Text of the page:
” Oy vey! I’ve just read one of the funniest murder mysteries and had to share with my blog family in cyber land….Kudos to author (and rabbi) Ilene Schneider for some of the best plotting I’ve come across all year. I was kept guessing who dunnit until the last chapter. I also laughed out loud several times (while guffawing to myself amost every chapter) at Schneider’s wry humor. Her characters are believable, warm and will be familiar archetypes to readers of any religion, race or creed….’Unleavened Dead’ is a worthy 21st century successor to Harry Kemelman’s ‘Rabbi” series.’ — Jill Yesko at http://murderinthedogpark.blogspot.com/

    THE “BACK OF THE BOOK” BLURBS:

In Ilene Schneider’s Unleavened Dead, Rabbi Aviva Cohen is funny, smart, and believable. Somehow between worrying about her job, her weight, and her exes, she keeps getting involved in murders, but her slide into crime-solving is seamless. A smoothly written and entirely enjoyable read!

– Sheila Connolly, Agatha Award nominated author of the Orchard Mysteries and the Museum Mysteries; www.sheilaconnolly.com

Rabbi Aviva is back – and never in better form – if never more stressed. The pressure of Passover preparations with a wedding the night before, Aviva’s complicated relationship with her ex-husband and turmoil in her niece’s life should be enough, but then people close to Aviva start dying in suspicious circumstances. And then the mob shows up. As always, Schneider gives us a wonderful picture of life in a Jewish community – Chaim Potok with a wacky sense of humor.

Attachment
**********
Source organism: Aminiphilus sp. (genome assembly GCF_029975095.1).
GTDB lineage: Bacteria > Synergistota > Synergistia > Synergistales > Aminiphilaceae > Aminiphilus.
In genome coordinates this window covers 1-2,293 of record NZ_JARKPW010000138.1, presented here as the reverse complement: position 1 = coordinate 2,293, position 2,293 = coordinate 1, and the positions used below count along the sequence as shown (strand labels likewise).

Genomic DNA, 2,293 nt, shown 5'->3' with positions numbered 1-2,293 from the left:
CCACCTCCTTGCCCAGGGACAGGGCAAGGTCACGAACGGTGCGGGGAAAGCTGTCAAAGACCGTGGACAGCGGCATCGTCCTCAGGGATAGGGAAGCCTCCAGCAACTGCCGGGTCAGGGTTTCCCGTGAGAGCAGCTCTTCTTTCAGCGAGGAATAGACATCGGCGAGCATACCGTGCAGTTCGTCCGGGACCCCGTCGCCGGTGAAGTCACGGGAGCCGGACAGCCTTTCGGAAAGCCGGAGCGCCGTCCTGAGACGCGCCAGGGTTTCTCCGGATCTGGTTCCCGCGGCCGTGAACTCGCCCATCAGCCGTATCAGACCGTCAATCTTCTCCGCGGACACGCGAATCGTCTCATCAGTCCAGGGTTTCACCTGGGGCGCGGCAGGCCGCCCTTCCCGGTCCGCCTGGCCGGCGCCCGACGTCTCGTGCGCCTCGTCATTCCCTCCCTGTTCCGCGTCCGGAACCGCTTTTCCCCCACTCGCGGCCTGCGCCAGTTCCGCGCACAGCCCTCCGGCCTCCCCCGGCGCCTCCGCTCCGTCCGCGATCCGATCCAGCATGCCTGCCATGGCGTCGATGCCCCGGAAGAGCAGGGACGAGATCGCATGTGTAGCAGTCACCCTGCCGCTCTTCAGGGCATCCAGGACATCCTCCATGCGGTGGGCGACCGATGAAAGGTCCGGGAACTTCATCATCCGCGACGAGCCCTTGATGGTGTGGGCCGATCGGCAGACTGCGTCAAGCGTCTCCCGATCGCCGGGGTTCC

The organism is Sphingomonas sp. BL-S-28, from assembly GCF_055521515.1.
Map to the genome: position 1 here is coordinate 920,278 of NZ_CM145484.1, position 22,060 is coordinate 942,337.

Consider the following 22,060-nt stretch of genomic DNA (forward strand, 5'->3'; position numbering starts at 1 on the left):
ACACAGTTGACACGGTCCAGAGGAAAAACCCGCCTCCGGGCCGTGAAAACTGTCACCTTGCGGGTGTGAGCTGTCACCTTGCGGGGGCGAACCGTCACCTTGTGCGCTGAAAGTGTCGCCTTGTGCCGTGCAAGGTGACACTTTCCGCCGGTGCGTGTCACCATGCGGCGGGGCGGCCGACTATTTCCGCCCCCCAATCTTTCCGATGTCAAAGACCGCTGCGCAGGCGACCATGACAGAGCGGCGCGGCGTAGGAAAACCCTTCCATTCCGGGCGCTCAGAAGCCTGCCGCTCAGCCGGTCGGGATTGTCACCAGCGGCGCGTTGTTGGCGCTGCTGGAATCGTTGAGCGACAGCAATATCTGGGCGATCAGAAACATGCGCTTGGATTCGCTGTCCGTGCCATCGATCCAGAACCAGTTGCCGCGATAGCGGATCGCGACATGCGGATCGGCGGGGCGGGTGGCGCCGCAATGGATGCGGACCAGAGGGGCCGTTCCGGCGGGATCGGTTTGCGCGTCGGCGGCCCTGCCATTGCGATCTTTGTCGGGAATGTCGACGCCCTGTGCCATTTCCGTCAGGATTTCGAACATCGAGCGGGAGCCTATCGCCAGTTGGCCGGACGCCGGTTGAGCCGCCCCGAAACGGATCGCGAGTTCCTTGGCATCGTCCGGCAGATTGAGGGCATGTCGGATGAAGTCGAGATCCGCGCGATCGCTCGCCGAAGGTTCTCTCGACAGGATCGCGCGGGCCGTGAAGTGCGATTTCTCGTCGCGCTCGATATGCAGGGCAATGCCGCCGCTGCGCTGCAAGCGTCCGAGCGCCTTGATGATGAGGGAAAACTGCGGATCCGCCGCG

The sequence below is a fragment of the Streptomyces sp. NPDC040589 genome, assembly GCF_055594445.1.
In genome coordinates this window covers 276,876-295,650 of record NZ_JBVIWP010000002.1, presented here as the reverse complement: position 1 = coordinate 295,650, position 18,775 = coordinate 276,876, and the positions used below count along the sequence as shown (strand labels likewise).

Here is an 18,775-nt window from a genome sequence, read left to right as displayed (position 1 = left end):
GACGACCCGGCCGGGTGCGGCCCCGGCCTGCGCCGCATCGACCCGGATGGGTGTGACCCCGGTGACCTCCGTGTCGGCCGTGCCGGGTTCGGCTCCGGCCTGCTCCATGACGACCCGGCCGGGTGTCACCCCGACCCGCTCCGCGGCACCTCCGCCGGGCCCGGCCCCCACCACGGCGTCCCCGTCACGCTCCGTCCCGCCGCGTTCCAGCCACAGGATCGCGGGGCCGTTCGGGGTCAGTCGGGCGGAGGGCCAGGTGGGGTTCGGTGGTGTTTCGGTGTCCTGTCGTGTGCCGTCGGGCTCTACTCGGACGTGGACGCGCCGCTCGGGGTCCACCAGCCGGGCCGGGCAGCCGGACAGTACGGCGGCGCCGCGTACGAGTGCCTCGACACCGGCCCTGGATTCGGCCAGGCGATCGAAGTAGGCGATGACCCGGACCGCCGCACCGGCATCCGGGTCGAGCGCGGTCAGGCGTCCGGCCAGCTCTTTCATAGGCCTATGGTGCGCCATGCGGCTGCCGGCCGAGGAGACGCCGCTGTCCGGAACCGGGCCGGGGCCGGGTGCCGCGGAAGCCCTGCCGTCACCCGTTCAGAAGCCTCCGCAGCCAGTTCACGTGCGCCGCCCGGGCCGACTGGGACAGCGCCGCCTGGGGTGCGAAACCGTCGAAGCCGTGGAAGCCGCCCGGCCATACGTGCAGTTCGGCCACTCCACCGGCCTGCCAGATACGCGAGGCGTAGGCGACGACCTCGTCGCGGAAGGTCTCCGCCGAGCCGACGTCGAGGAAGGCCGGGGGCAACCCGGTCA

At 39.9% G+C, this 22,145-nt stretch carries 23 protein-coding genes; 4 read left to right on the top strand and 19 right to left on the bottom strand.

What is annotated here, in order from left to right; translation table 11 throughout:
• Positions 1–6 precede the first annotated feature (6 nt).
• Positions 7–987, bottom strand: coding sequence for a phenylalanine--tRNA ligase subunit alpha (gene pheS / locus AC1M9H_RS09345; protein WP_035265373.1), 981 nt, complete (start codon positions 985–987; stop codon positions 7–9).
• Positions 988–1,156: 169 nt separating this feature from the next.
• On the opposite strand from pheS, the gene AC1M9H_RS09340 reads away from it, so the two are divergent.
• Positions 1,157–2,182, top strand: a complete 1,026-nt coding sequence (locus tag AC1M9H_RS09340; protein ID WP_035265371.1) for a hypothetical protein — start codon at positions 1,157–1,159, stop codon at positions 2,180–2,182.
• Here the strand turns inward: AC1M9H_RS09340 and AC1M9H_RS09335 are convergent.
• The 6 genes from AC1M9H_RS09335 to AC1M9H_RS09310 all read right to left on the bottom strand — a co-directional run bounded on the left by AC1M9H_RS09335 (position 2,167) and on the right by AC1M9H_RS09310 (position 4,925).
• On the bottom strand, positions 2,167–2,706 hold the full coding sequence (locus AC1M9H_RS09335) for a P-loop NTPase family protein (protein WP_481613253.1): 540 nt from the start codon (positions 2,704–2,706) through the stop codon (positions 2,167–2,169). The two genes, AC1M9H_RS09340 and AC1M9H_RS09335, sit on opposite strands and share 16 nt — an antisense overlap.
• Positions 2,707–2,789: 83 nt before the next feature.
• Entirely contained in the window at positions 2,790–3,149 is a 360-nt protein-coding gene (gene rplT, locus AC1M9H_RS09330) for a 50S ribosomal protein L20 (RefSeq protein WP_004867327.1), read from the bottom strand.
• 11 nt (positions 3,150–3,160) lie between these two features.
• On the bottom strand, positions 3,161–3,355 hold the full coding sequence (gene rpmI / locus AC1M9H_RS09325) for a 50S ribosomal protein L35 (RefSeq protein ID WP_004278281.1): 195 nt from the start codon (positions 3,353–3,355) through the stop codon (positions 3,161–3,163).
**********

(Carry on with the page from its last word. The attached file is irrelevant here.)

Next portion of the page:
– Donna Fletcher Crow, A Darkly Hidden Truth, The Monastery Murders 2; www.DonnaFletcherCrow.com

Ilene Schneider’s Unleavened Dead is like dishing with your girlfriend the rabbi, who leads a really interesting life. Three mysterious deaths, an evil therapist, a crowd of menacing murder suspects, a tangle of shul politics, a still-attractive ex-husband – What’s not to like?

– Kate Gallison, author of The Edge of Ruin (as Irene Fleming), winner of the New Jersey Studies Academic Alliance fiction award; www.kategallison.com.

Oy vey, this book made me smile. With two good mysteries, a dysfunctional family, and an inside look at life as a female rabbi-cum-amateur sleuth, Unleavened Dead is a book you don’t want to miss.

– Barb Goffman, Agatha, Anthony, and Macavity award-nominated author of short stories including “The Lord Is My Shamus;” www.barbgoffman.com

Once again, the inimitable Aviva Cohen uses her rabbinic seichel and intuition to solve crime- this time the apparent “accidental” deaths of two of her congregants. You don’t have to be Jewish to root for this twice divorced, 50 something, slightly overweight, feisty heroine. This is a delightful cozy mystery for everyone!

– Deborah Shlian, co-author of the award winning Sammy Greene series; www.shlian.com

Comments on: "UNLEAVENED DEAD REVIEWS" (1)

  1. Phyllis Deitch said:

    Unleavened Dead is a real page turner, filled with suspense and interesting characters. I enjoyed the first person tense. This made the story very intimate and personal. I feel as though I know Aviva and all of the characters. I am looking forward to more Aviva Cohen stories. My congratulations to Ilene. Phyllis Deitch, Voorhees, N.J.